- HER, directed by 2017 Chicken & Egg Award recipient Geeta Gandbhir, prods. Sonita Gale & Austyn Biggers
- JFK8 (working title), directed by AlumNest filmmaker Brett Story, prods. Marianne Verrone & Samantha Curley
- Coexistence, My Ass!, directed by Nest-supported filmmaker Amber Fares, prods. Rachel Leah Jones & Rabab Haj Yahya
Meet Our Team at CIFF
Representing Chicken & Egg Pictures, our Program Coordinator Iva Dimitrova and Filmmaker Engagement Manager Jaad Asante will be participating in the Gotham Week (Virtual) Project Market and taking meetings with women and gender nonconforming filmmakers and producers with projects in all stages of production.
Post by 2021 Summer Communications Intern Mariana Sanson.
Mark your calendars for June 29 and 30! The Chicken & Egg Pictures team will be viewing And She Could Be Next this Sunday, June 29 and Monday, June 30 on our local PBS stations. And She Could Be Next, directed by Chicken & Egg Award recipient Grace Lee and Chicken & Egg Pictures Board Member Marjan Safinia, tells the story of a defiant movement of women of color, transforming politics from the ground up.
And She Could Be Next was also field directed by Chicken & Egg Award recipients Yoruba Richen and Geeta Gandbhir and AlumNest filmmakers Amber Fares (Speed Sisters), Deborah S. Esquenazi (Southwest of Salem), and Anayansi Prado (Children in No Man’s Land). The series follows candidates and organizers across the country, asking whether democracy itself can be preserved—and made stronger—by those most marginalized, featuring history-makers including Rashida Tlaib, Stacey Abrams, Lucy McBath, Bushra Amiwala, Maria Elena Durazo, Veronica Escobar, Nse Ufot and more.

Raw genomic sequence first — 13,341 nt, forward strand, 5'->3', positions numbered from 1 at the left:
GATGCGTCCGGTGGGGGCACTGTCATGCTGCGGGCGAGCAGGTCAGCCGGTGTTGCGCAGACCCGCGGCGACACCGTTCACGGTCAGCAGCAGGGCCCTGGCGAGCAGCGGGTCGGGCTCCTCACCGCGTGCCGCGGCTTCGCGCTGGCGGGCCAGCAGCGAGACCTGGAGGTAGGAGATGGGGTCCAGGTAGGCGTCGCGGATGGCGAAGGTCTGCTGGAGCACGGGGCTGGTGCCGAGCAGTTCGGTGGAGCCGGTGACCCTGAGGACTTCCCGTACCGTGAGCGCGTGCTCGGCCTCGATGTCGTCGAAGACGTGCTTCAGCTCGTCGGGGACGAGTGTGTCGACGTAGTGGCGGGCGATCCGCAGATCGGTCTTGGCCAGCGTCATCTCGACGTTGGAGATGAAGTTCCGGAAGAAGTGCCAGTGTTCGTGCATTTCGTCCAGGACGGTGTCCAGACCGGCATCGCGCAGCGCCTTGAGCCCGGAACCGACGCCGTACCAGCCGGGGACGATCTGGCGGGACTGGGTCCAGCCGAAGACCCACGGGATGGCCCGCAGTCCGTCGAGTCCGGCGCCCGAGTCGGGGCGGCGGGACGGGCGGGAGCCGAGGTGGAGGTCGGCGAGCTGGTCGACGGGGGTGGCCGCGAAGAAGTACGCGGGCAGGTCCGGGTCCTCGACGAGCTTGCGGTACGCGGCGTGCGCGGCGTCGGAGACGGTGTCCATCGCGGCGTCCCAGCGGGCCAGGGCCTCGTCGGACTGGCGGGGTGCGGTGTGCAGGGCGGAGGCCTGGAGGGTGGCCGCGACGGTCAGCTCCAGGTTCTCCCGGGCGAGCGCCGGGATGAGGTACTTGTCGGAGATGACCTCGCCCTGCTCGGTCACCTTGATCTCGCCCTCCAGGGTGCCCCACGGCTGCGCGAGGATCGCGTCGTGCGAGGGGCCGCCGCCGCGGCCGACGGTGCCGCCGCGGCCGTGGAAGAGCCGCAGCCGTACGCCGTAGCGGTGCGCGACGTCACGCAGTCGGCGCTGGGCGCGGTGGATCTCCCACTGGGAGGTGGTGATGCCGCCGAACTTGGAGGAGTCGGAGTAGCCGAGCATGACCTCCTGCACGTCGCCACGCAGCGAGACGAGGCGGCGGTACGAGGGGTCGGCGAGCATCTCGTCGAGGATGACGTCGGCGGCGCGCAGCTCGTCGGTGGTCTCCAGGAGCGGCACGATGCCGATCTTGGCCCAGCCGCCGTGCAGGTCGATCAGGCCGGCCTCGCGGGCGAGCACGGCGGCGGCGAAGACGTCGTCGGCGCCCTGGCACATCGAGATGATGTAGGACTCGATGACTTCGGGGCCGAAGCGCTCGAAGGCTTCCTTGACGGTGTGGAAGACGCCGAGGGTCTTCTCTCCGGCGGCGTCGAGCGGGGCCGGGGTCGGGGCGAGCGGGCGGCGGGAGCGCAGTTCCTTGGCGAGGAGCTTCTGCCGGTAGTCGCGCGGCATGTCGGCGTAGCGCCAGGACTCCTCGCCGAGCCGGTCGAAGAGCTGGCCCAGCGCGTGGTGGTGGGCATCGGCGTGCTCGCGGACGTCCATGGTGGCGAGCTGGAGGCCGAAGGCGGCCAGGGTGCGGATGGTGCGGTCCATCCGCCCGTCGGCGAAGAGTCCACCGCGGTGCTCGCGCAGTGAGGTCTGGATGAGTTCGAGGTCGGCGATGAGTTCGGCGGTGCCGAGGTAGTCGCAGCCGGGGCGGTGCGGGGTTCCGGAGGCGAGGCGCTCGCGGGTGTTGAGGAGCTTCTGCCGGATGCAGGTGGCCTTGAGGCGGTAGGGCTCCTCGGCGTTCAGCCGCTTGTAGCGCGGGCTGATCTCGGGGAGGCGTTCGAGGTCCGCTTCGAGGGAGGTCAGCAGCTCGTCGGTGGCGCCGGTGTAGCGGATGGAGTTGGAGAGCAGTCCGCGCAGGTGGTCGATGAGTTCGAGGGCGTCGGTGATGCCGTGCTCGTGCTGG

Monday, June 29
Episode One: Building The Movement opens with the powerful reminder that “women of color have been the backbone of our communities forever.” An energetic montage of modern American civil rights movements–from women’s suffrage to Stonewall, Black Lives Matter to Standing Rock–brings us to the 2018 midterm elections where a new generation of women of color is ready to take the lead. The documentary goes behind-the-scenes at local rallies, war rooms and church basements, where candidates and organizers embark on the campaign trail. We also witness the unique challenges they face, from well-resourced incumbents to systemic barriers that disproportionately affect black, brown and immigrant communities. As we get to know these women, we see how they do not live “single issue lives” but are each a product of a larger movement–one that is coalition-based, intergenerational and interfaith.
Tuesday, June 30
Episode Two: Claiming Power takes us to the weeks leading up to election day and focuses on how organizers combat voter suppression in their own communities. At the heart of the episode is a growing multi-ethnic coalition in Georgia, a state with a rich history of civil rights organizing and poised to be a “majority minority” state as early as 2025. In addition to the New Georgia Project, groups like Mijente and Asians for Abrams put boots on the ground to address language barriers, poll purges and “exact match” laws that impact thousands of voters across the state. As results roll in, there is celebration for some and disappointment for others–but for these community organizers, the work does not stop when the polls close. Through it all, these women present a collective vision of political power that is rooted in care, dignity and joy, and remind us that there is an organizer in all of us.
Learn more about And She Could Be Next here.
The DOC NYC Film Festival recently released their inaugural 40 Under 40 List, sponsored by Topic Studios, honoring documentary talents under the age of 40. Of the 40 artists selected, over half are women. Congratulations to all on this honor!
Assia Boundaoui, director of The Feeling of Being Watched (2016 Accelerator Lab and recipient of The Whickers Chicken & Egg Pictures Award)